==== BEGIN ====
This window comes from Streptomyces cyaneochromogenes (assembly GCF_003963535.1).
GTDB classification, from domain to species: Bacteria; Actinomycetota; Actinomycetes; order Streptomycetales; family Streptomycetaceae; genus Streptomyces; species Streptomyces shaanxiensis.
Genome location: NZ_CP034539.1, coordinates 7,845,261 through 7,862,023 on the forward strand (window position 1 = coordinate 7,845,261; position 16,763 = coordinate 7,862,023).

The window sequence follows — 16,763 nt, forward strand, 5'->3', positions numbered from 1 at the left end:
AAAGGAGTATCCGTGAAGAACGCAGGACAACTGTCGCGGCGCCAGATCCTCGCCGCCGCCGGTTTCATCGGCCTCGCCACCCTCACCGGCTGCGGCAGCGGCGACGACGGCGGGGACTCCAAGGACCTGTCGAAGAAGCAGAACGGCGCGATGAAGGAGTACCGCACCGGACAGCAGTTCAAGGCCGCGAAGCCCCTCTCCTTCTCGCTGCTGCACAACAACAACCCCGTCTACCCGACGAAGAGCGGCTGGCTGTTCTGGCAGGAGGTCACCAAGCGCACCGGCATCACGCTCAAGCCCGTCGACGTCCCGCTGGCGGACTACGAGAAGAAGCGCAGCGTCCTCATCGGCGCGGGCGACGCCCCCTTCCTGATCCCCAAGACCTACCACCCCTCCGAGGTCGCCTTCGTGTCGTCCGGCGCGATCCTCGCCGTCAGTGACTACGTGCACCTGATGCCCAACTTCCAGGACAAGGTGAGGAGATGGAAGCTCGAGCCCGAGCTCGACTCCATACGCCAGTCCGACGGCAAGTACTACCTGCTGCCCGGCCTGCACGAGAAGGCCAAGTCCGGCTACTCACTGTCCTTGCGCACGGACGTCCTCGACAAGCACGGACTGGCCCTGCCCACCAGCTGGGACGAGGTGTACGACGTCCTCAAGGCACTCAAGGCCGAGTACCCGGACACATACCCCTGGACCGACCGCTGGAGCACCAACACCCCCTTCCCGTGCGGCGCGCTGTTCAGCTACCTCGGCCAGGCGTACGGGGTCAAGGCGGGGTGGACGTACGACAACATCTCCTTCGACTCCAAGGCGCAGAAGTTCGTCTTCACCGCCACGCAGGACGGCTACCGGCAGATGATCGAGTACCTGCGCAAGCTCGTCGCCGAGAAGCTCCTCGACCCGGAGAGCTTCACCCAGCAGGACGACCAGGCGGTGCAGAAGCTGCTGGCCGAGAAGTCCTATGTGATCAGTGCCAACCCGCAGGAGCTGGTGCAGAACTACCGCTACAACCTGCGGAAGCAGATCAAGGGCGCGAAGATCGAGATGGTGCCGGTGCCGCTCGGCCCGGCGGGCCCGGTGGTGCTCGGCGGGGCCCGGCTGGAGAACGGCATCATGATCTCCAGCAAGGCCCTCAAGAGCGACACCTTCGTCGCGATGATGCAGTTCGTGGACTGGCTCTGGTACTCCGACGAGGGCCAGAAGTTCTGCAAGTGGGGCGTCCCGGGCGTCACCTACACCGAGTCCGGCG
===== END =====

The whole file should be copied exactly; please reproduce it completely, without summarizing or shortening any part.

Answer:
This window comes from Streptomyces cyaneochromogenes (assembly GCF_003963535.1).
GTDB classification, from domain to species: Bacteria; Actinomycetota; Actinomycetes; order Streptomycetales; family Streptomycetaceae; genus Streptomyces; species Streptomyces shaanxiensis.
Genome location: NZ_CP034539.1, coordinates 7,845,261 through 7,862,023 on the forward strand (window position 1 = coordinate 7,845,261; position 16,763 = coordinate 7,862,023).

The window sequence follows — 16,763 nt, forward strand, 5'->3', positions numbered from 1 at the left end:
AAAGGAGTATCCGTGAAGAACGCAGGACAACTGTCGCGGCGCCAGATCCTCGCCGCCGCCGGTTTCATCGGCCTCGCCACCCTCACCGGCTGCGGCAGCGGCGACGACGGCGGGGACTCCAAGGACCTGTCGAAGAAGCAGAACGGCGCGATGAAGGAGTACCGCACCGGACAGCAGTTCAAGGCCGCGAAGCCCCTCTCCTTCTCGCTGCTGCACAACAACAACCCCGTCTACCCGACGAAGAGCGGCTGGCTGTTCTGGCAGGAGGTCACCAAGCGCACCGGCATCACGCTCAAGCCCGTCGACGTCCCGCTGGCGGACTACGAGAAGAAGCGCAGCGTCCTCATCGGCGCGGGCGACGCCCCCTTCCTGATCCCCAAGACCTACCACCCCTCCGAGGTCGCCTTCGTGTCGTCCGGCGCGATCCTCGCCGTCAGTGACTACGTGCACCTGATGCCCAACTTCCAGGACAAGGTGAGGAGATGGAAGCTCGAGCCCGAGCTCGACTCCATACGCCAGTCCGACGGCAAGTACTACCTGCTGCCCGGCCTGCACGAGAAGGCCAAGTCCGGCTACTCACTGTCCTTGCGCACGGACGTCCTCGACAAGCACGGACTGGCCCTGCCCACCAGCTGGGACGAGGTGTACGACGTCCTCAAGGCACTCAAGGCCGAGTACCCGGACACATACCCCTGGACCGACCGCTGGAGCACCAACACCCCCTTCCCGTGCGGCGCGCTGTTCAGCTACCTCGGCCAGGCGTACGGGGTCAAGGCGGGGTGGACGTACGACAACATCTCCTTCGACTCCAAGGCGCAGAAGTTCGTCTTCACCGCCACGCAGGACGGCTACCGGCAGATGATCGAGTACCTGCGCAAGCTCGTCGCCGAGAAGCTCCTCGACCCGGAGAGCTTCACCCAGCAGGACGACCAGGCGGTGCAGAAGCTGCTGGCCGAGAAGTCCTATGTGATCAGTGCCAACCCGCAGGAGCTGGTGCAGAACTACCGCTACAACCTGCGGAAGCAGATCAAGGGCGCGAAGATCGAGATGGTGCCGGTGCCGCTCGGCCCGGCGGGCCCGGTGGTGCTCGGCGGGGCCCGGCTGGAGAACGGCATCATGATCTCCAGCAAGGCCCTCAAGAGCGACACCTTCGTCGCGATGATGCAGTTCGTGGACTGGCTCTGGTACTCCGACGAGGGCCAGAAGTTCTGCAAGTGGGGCGTCCCGGGCGTCACCTACACCGAGTCCGGCG